Growth Hormones in Society

[ By on December 15, 2014 ]

The use of Growth Hormones in modern society is frequently debated and in a recent article written by ABC correspondent, Jamie Cohen, both sides of the spectrum are described. Cohen first brings up the pro-growth hormone position, which is that kids who are shorter than average deserve treatment because kids who are short face much social adversity and can’t socially develop. Cohen then describes the counter argument to pro-growth hormone, which is that with society accepting treatment that fixes simple human characteristics, individuals will begin to feel pressure to change anything that is not normal about themselves. In my opinion both sides of the argument make sense and each have valid arguments. What are your thoughts on the use of Growth Hormones in children?

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4 Comments on “Growth Hormones in Society”

  1. matthewgorin

    Kelley Nicholson-Flynn

    [ December 17, 2014 at 4:14 pm ]

    Your post brings up some questions about science. What are the risks of growth hormone therapy? How efficacious is it?

    There has been some research that reports a correlation between height and salary. I haven’t delved into that research much, so if you do, please carefully evaluate it.

  2. matthewgorin

    Well, in an age where plastic surgery is already somewhat socially acceptable, I think that correcting this sort of “deformation,” or shortcoming, isn’t that unusual and won’t necessarily LEAD to a societal pressure to fix physical aspects of your body. For, we already have this pressure today, with the introduction of plastic surgery, where patients can request nose jobs, liposuction, etc in the hopes of enhancing, or correcting, their bodies. So, with the “medicalization of height,” I find the option to use growth hormones with physically healthy kids similar to those who seek plastic surgery. Essentially, I understand that this desire to grow taller is developed psychologically, where children experience pressure to change their appearance from social stigmas or internalized insecurities, and so I don’t think allowing young children to seek growth hormones is really productive. Because there is already this pressure to correct your appearance in the adult world, I don’t think we should introduce this to the world of kids.

    Of course, as a short-ish person myself, I do empathize with those who do want this treatment. I just don’t think it’s healthy, psychologically, to open up this flexible option, through insurance, because it does nothing to erase or debunk the stigmatization of short stature itself.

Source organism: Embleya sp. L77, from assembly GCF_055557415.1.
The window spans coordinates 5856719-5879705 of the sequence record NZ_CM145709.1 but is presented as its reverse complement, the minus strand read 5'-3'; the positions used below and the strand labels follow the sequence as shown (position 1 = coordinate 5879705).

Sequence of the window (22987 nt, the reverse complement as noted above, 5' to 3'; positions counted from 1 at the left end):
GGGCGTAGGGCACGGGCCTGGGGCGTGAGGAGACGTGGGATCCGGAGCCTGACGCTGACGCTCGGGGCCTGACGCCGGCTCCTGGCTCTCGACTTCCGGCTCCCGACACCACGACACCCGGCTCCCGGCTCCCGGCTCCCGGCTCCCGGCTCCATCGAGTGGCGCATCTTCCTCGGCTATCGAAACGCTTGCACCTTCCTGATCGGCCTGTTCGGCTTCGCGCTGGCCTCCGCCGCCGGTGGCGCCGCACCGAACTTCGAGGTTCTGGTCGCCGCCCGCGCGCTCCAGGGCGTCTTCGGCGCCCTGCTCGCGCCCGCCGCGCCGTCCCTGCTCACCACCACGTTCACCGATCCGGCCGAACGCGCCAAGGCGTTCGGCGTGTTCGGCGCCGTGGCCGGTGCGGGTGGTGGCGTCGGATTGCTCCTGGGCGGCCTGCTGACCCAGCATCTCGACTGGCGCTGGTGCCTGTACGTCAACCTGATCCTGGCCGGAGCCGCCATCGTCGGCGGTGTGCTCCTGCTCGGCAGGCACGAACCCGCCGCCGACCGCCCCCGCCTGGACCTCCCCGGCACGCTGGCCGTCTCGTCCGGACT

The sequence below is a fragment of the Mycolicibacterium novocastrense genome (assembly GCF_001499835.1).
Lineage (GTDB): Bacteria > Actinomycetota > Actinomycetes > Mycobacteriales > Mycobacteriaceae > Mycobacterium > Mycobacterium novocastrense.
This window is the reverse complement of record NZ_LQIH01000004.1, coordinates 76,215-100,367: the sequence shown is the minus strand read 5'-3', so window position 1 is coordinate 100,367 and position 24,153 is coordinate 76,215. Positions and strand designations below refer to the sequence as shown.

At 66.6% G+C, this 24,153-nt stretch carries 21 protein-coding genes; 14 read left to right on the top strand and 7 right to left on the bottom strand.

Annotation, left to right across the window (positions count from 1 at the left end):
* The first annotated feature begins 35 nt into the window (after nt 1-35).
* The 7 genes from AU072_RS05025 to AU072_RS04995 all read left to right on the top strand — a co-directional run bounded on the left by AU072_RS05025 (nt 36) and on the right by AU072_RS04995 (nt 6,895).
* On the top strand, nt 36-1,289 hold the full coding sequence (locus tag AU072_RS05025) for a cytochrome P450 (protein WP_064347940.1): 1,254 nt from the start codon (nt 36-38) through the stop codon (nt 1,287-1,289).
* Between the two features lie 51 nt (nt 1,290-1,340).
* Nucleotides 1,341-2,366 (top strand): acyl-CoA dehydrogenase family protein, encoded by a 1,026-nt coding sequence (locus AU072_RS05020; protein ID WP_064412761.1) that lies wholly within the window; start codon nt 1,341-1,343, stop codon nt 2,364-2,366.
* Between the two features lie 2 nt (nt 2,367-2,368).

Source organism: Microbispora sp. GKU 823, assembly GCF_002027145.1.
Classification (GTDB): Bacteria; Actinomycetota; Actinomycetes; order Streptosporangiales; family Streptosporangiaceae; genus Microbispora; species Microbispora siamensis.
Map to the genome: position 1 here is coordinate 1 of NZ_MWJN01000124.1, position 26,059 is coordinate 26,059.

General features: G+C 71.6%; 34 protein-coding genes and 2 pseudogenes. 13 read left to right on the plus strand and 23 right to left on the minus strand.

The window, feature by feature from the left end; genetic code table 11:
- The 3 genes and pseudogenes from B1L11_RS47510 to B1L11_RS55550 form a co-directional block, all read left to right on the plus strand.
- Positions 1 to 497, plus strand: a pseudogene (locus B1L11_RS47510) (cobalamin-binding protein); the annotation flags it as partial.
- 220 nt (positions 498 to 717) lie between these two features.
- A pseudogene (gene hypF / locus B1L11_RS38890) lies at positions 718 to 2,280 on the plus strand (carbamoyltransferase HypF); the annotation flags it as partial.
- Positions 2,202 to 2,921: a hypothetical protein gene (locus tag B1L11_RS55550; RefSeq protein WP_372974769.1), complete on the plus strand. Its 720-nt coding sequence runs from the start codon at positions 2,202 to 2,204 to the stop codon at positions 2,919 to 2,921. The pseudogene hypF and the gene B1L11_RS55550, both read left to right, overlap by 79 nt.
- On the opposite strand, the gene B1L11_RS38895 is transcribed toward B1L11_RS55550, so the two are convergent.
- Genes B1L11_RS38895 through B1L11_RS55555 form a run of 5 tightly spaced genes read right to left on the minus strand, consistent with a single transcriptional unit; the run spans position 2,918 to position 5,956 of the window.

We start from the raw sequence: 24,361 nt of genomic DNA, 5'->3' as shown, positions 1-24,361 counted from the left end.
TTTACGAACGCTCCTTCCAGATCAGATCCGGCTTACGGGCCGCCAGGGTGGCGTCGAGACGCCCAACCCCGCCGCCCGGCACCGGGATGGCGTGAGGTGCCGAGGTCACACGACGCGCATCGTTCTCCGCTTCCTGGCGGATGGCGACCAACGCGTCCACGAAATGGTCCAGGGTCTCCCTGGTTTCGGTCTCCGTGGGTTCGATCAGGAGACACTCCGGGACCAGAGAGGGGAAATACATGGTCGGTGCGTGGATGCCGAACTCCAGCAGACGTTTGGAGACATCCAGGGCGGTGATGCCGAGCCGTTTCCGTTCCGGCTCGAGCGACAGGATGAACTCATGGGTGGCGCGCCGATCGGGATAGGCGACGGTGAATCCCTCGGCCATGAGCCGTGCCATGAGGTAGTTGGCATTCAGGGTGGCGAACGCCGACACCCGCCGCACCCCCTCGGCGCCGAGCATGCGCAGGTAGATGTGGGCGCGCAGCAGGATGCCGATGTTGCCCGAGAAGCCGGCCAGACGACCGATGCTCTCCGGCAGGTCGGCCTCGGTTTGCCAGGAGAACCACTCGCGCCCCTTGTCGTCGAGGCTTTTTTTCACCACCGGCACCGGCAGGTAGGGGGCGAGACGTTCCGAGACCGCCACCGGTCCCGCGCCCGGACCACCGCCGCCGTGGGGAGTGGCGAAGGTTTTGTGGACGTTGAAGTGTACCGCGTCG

3. matthewgorin

    This is a very interesting topic Matthew. Personally, I have to agree with her counter argument. I understand that being shorter than average would create some social issues. But, it is part of life that nobody is perfect and we all have our different flaws. Members of society must be content with who they are or else nobody will ever be completely happy. Everyone will always be trying to correct things about themselves which on the surface doesn’t seem like an issue but it is. It will make everybody constantly looking for what is wrong with themselves instead of the good qualities. We must all learn to accept ourselves for who we are. Of course if the child is having physical difficulties and needs growth hormones to fix these issues then by all means. But if it is strictly to make yourself appear better then I am not in favor of it.

  4. matthewgorin

    Some thoughts that occur:
    –the use of hormones to stimulate perceived social ‘acceptance’ and does this actually affect the psychology of the individual beneficially or at all?
    –I encounter numerous teen males who look for hormone treatments for largely narcissistic wants: muscle tone. Where does that fall within your investigation, since this too is a complex of perceived social conformation & psychological insecurities?
    –what about hormone treatments for those with gender reassignment? where does that fall within your study?
    –analytically, using the term ‘spectrum’ and then ‘both sides’ is incongruent: ‘spectrum’ refers to a range of applications/perspectives, whereas ‘both sides’ implies that there are only two applications/perspectives, so what exactly do you mean? Are you looking at only two perspectives, or do you really want to examine a case study of numerous applications/perspectives?

Hi Stranger, reply with your thoughts:

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